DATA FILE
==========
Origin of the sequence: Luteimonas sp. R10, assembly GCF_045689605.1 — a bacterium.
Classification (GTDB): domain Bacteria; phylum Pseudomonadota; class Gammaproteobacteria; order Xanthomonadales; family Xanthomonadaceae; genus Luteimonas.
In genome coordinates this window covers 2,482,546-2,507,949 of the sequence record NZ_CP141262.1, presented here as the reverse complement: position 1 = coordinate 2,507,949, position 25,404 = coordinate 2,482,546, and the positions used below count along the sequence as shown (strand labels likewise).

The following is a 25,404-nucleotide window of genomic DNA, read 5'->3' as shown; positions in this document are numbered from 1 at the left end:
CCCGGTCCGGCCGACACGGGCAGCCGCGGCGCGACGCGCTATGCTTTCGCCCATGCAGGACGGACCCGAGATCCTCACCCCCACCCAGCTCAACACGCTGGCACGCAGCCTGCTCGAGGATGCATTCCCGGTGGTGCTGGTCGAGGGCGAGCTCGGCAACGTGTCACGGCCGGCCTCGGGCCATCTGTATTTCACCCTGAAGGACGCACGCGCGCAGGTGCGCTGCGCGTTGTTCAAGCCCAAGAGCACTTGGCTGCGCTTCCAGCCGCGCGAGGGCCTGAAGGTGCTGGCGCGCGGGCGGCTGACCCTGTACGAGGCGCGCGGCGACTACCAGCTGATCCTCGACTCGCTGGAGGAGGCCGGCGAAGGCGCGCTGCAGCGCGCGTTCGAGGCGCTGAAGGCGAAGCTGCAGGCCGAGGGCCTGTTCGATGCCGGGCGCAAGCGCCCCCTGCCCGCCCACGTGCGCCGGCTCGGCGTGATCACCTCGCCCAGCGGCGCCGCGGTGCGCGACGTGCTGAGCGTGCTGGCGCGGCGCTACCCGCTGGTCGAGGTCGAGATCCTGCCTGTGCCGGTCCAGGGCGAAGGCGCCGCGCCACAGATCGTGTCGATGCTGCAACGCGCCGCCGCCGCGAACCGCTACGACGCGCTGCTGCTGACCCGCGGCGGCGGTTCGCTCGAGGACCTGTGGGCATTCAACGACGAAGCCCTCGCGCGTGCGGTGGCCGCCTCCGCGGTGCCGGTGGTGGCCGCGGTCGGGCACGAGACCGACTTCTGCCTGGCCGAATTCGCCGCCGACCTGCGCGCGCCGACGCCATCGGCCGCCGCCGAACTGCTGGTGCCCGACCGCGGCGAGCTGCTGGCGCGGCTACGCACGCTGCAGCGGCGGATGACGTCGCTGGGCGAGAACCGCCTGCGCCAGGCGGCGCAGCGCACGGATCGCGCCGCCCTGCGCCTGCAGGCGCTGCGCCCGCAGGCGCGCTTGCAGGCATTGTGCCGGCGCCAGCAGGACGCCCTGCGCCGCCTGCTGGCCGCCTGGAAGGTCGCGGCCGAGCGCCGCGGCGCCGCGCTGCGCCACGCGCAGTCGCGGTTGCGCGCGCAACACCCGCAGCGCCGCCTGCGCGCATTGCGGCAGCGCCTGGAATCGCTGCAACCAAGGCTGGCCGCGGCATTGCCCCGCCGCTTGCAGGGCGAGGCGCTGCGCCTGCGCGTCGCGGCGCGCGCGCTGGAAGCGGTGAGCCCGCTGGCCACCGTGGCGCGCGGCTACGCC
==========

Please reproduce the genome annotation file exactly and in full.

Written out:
Origin of the sequence: Luteimonas sp. R10, assembly GCF_045689605.1 — a bacterium.
Classification (GTDB): domain Bacteria; phylum Pseudomonadota; class Gammaproteobacteria; order Xanthomonadales; family Xanthomonadaceae; genus Luteimonas.
In genome coordinates this window covers 2,482,546-2,507,949 of the sequence record NZ_CP141262.1, presented here as the reverse complement: position 1 = coordinate 2,507,949, position 25,404 = coordinate 2,482,546, and the positions used below count along the sequence as shown (strand labels likewise).

The following is a 25,404-nucleotide window of genomic DNA, read 5'->3' as shown; positions in this document are numbered from 1 at the left end:
CCCGGTCCGGCCGACACGGGCAGCCGCGGCGCGACGCGCTATGCTTTCGCCCATGCAGGACGGACCCGAGATCCTCACCCCCACCCAGCTCAACACGCTGGCACGCAGCCTGCTCGAGGATGCATTCCCGGTGGTGCTGGTCGAGGGCGAGCTCGGCAACGTGTCACGGCCGGCCTCGGGCCATCTGTATTTCACCCTGAAGGACGCACGCGCGCAGGTGCGCTGCGCGTTGTTCAAGCCCAAGAGCACTTGGCTGCGCTTCCAGCCGCGCGAGGGCCTGAAGGTGCTGGCGCGCGGGCGGCTGACCCTGTACGAGGCGCGCGGCGACTACCAGCTGATCCTCGACTCGCTGGAGGAGGCCGGCGAAGGCGCGCTGCAGCGCGCGTTCGAGGCGCTGAAGGCGAAGCTGCAGGCCGAGGGCCTGTTCGATGCCGGGCGCAAGCGCCCCCTGCCCGCCCACGTGCGCCGGCTCGGCGTGATCACCTCGCCCAGCGGCGCCGCGGTGCGCGACGTGCTGAGCGTGCTGGCGCGGCGCTACCCGCTGGTCGAGGTCGAGATCCTGCCTGTGCCGGTCCAGGGCGAAGGCGCCGCGCCACAGATCGTGTCGATGCTGCAACGCGCCGCCGCCGCGAACCGCTACGACGCGCTGCTGCTGACCCGCGGCGGCGGTTCGCTCGAGGACCTGTGGGCATTCAACGACGAAGCCCTCGCGCGTGCGGTGGCCGCCTCCGCGGTGCCGGTGGTGGCCGCGGTCGGGCACGAGACCGACTTCTGCCTGGCCGAATTCGCCGCCGACCTGCGCGCGCCGACGCCATCGGCCGCCGCCGAACTGCTGGTGCCCGACCGCGGCGAGCTGCTGGCGCGGCTACGCACGCTGCAGCGGCGGATGACGTCGCTGGGCGAGAACCGCCTGCGCCAGGCGGCGCAGCGCACGGATCGCGCCGCCCTGCGCCTGCAGGCGCTGCGCCCGCAGGCGCGCTTGCAGGCATTGTGCCGGCGCCAGCAGGACGCCCTGCGCCGCCTGCTGGCCGCCTGGAAGGTCGCGGCCGAGCGCCGCGGCGCCGCGCTGCGCCACGCGCAGTCGCGGTTGCGCGCGCAACACCCGCAGCGCCGCCTGCGCGCATTGCGGCAGCGCCTGGAATCGCTGCAACCAAGGCTGGCCGCGGCATTGCCCCGCCGCTTGCAGGGCGAGGCGCTGCGCCTGCGCGTCGCGGCGCGCGCGCTGGAAGCGGTGAGCCCGCTGGCCACCGTGGCGCGCGGCTACGCC